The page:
BAIA BITS: Isaac Scott Hathaway

BAIA BITS

Little Moments Where Knowledge Meets Art
 

“Professor Hathaway gave excellent lectures in the composition and analysis of clays, slips, glazes in the development of ceramics as an art,” penned Marion Spidle, Dean of the School of Home Economics at Alabama’s Auburn Polytechnic Institute—now Auburn University—in 1947.  Hathaway “clearly showed how well qualified he is to make his own formulas using all Alabama clay.”

Clearly, such glowing recognition would be high praise for any artist. But for sculptor Isaac Scott Hathaway, Spidle’s words were loaded with particular meaning. First, Hathaway was the first artist to develop the use of Alabama kaolin clay as a medium given most sculptors avoided it as it was not an easy type of clay to mold or work with. Second, with his groundbreaking 1947 lecture, the African American Hathaway broke an entrenched racial barrier through his introduction of ceramics at the all-white Auburn Polytechnic Institute.

Hathaway was born in Lexington, Kentucky on April 4, 1872 to Reverend Robert Elijah Hathaway and Rachel Scott Hathaway. After studying at Chandler Junior College in Lexington and coursework in art and drama at the New England Conservatory of Music in Boston, the talented artist sculpted his first bust of Richard Allen, the prominent bishop of the African American Episcopal Church. He soon began formal training in ceramics at the Cincinnati Art Academy.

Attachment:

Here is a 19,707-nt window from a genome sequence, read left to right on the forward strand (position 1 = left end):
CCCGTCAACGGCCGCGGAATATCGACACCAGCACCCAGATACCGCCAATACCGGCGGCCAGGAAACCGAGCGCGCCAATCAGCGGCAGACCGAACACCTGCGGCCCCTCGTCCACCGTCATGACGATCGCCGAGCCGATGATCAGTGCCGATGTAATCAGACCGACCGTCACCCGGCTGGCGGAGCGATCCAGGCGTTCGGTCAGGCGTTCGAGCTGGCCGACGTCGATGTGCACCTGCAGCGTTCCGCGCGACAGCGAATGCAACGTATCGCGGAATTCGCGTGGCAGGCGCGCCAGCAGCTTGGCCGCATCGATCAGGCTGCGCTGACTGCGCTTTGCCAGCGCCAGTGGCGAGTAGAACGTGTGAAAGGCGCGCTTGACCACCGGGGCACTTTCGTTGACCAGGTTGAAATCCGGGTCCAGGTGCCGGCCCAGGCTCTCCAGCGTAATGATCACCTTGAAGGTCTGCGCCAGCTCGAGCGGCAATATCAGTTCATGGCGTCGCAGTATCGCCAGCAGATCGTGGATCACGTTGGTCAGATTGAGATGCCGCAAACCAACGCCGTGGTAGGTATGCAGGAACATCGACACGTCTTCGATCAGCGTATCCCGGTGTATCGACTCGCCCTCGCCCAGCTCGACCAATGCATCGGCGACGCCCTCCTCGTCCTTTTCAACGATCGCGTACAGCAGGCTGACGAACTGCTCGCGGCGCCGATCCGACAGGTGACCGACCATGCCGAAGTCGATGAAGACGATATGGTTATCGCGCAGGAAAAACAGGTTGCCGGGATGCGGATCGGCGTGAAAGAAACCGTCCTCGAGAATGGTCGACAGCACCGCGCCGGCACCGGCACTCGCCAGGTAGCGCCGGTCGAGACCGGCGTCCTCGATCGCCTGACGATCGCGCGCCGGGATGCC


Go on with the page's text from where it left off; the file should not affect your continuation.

In 1897, Hathaway returned to Lexington to teach at Keene High School while opening an art studio and producing plaster body parts for schools and medical facilities. A decade later, he moved to Washington D.C. where he began sculpting busts of such prominent figures as Booker T. Washington, Frederick Douglass, Paul Lawrence Dunbar, and W.E.B. Dubois.

In 1915, at Branch Normal College—now University of Arkansas, Pine Bluff—Hathaway instructed the region’s first course in ceramics at a Black institution. After teaching high school in Pine Bluff for over two decades, he and his wife moved to Tuskegee, Alabama in 1937 where he established the Ceramics Department at Tuskegee University.

In 1948, a year after relocating to Montgomery and becoming Director of Ceramics at Alabama State College, Hathaway was commissioned by the United States Mint to design a Booker T. Washington half dollar, making him the designer of the first United States coin to feature a Black American. In 1950, his second commission saw him design another coin featuring Booker T. Washington and George Washington Carver.

Hathaway worked at Alabama State until retiring in 1963. He passed away in Tuskegee on March 12, 1967.

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